Evergreen’s 747 “Supertanker” was not part of the next-gen contract, but the company did have a couple of call when needed contracts (CWN), with the last one being issued June 14, 2013. After receiving the contract Evergreen scheduled a needed C check which would have started August 2, and depending on what was found during the process would have been ready to fly in mid- to late September — about the time the western wildfire season begins to wind down. The cost of the C check is over a million dollars. But a few weeks after receiving the contract, Bob Soelberg, the Vice President of Evergreen Supertanker Services, told Fire Aviation they reconsidered and decided to postpone the C check since there was “insufficient fire season remaining to justify the expense of an expedited C check as well as several system or component upgrades.”

A matter of weeks after Mr. Soelberg gave us that update the company filed for bankruptcy. The change in ownership made the CWN contract void. As of now, the 20,000-gallon 747 Supertanker is not covered by an air tanker contract.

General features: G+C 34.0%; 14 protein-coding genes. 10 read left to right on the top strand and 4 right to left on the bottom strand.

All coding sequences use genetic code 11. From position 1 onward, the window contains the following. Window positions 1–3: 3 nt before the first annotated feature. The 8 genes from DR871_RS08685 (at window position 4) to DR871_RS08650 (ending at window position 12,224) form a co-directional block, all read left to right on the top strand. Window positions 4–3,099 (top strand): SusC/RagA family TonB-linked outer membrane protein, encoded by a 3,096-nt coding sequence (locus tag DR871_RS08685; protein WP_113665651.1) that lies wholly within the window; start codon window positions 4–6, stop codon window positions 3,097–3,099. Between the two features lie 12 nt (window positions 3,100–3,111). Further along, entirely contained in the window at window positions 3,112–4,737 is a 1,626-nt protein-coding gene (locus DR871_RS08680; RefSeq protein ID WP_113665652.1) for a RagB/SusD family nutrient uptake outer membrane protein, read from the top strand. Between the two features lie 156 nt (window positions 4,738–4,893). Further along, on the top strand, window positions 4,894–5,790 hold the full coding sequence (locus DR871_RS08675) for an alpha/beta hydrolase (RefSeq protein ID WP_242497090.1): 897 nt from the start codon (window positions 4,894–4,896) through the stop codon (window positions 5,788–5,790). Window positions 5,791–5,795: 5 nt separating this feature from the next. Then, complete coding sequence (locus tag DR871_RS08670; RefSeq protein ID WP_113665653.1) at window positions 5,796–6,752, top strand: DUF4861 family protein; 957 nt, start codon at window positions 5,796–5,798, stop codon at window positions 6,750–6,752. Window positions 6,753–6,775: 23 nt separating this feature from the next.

Neptune has one BAe-146 working on the “legacy” air tanker contract, even though it now meets the criteria for a next-gen, including the required air speed and a 3,000-gallon retardant capacity. Before they modified the tanking system for the third time last fall, the tank held about 2,900 gallons and there was a problem in coverage level of the last 400 gallons exiting the tank, so the Forest Service restricted it to only carrying 2,500 gallons. The modifications increased the tank size to 3,000 gallons and made other changes in the system. At another grid test last fall it showed improved consistency for all 3,000 gallons, and in the flow rate at all coverage levels. As a result the Forest Service has now certified the tank system to carry 3,000 gallon of retardant. Their new design is innovative in that it uses GPS to measure the aircraft speed and then can automatically modulate the retardant flow rate to maintain the desired coverage level. They also have a sensor on the drop tubes which measures the actual flow rate. They system can then direct the valves or doors to change the size of the opening in order to maintain the coverage level as other factors change, such as the head pressure in the tank or if the aircraft encounters turbulence. Neptune expects to have a total of five BAe-146 air tankers available by later this summer.